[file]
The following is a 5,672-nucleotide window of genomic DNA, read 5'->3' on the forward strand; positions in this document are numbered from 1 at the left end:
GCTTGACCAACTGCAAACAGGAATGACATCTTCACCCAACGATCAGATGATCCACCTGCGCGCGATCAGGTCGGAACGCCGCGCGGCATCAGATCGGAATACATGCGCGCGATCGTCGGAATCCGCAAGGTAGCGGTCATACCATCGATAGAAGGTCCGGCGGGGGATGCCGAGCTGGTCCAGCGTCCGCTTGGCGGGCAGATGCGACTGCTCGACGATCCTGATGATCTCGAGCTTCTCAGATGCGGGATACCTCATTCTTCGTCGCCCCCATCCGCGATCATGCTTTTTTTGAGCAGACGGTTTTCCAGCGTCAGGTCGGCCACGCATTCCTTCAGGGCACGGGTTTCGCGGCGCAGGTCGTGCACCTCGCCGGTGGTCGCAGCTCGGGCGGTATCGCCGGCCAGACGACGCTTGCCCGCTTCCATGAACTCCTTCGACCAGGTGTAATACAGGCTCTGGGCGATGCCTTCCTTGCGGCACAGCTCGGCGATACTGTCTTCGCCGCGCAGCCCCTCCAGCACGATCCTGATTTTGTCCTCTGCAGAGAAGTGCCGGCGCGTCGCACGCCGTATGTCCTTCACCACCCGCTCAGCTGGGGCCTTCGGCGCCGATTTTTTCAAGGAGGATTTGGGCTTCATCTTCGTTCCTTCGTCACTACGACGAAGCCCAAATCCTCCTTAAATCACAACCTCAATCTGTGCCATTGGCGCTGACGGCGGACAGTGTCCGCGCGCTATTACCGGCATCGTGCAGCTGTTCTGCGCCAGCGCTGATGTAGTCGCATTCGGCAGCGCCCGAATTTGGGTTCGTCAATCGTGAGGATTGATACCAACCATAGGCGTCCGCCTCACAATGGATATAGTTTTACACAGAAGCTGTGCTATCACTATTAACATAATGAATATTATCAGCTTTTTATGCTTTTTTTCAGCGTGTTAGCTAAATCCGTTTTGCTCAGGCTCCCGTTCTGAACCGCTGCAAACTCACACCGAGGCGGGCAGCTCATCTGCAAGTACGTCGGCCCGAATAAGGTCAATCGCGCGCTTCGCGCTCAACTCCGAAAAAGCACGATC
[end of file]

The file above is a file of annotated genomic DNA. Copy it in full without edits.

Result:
The following is a 5,672-nucleotide window of genomic DNA, read 5'->3' on the forward strand; positions in this document are numbered from 1 at the left end:
GCTTGACCAACTGCAAACAGGAATGACATCTTCACCCAACGATCAGATGATCCACCTGCGCGCGATCAGGTCGGAACGCCGCGCGGCATCAGATCGGAATACATGCGCGCGATCGTCGGAATCCGCAAGGTAGCGGTCATACCATCGATAGAAGGTCCGGCGGGGGATGCCGAGCTGGTCCAGCGTCCGCTTGGCGGGCAGATGCGACTGCTCGACGATCCTGATGATCTCGAGCTTCTCAGATGCGGGATACCTCATTCTTCGTCGCCCCCATCCGCGATCATGCTTTTTTTGAGCAGACGGTTTTCCAGCGTCAGGTCGGCCACGCATTCCTTCAGGGCACGGGTTTCGCGGCGCAGGTCGTGCACCTCGCCGGTGGTCGCAGCTCGGGCGGTATCGCCGGCCAGACGACGCTTGCCCGCTTCCATGAACTCCTTCGACCAGGTGTAATACAGGCTCTGGGCGATGCCTTCCTTGCGGCACAGCTCGGCGATACTGTCTTCGCCGCGCAGCCCCTCCAGCACGATCCTGATTTTGTCCTCTGCAGAGAAGTGCCGGCGCGTCGCACGCCGTATGTCCTTCACCACCCGCTCAGCTGGGGCCTTCGGCGCCGATTTTTTCAAGGAGGATTTGGGCTTCATCTTCGTTCCTTCGTCACTACGACGAAGCCCAAATCCTCCTTAAATCACAACCTCAATCTGTGCCATTGGCGCTGACGGCGGACAGTGTCCGCGCGCTATTACCGGCATCGTGCAGCTGTTCTGCGCCAGCGCTGATGTAGTCGCATTCGGCAGCGCCCGAATTTGGGTTCGTCAATCGTGAGGATTGATACCAACCATAGGCGTCCGCCTCACAATGGATATAGTTTTACACAGAAGCTGTGCTATCACTATTAACATAATGAATATTATCAGCTTTTTATGCTTTTTTTCAGCGTGTTAGCTAAATCCGTTTTGCTCAGGCTCCCGTTCTGAACCGCTGCAAACTCACACCGAGGCGGGCAGCTCATCTGCAAGTACGTCGGCCCGAATAAGGTCAATCGCGCGCTTCGCGCTCAACTCCGAAAAAGCACGATC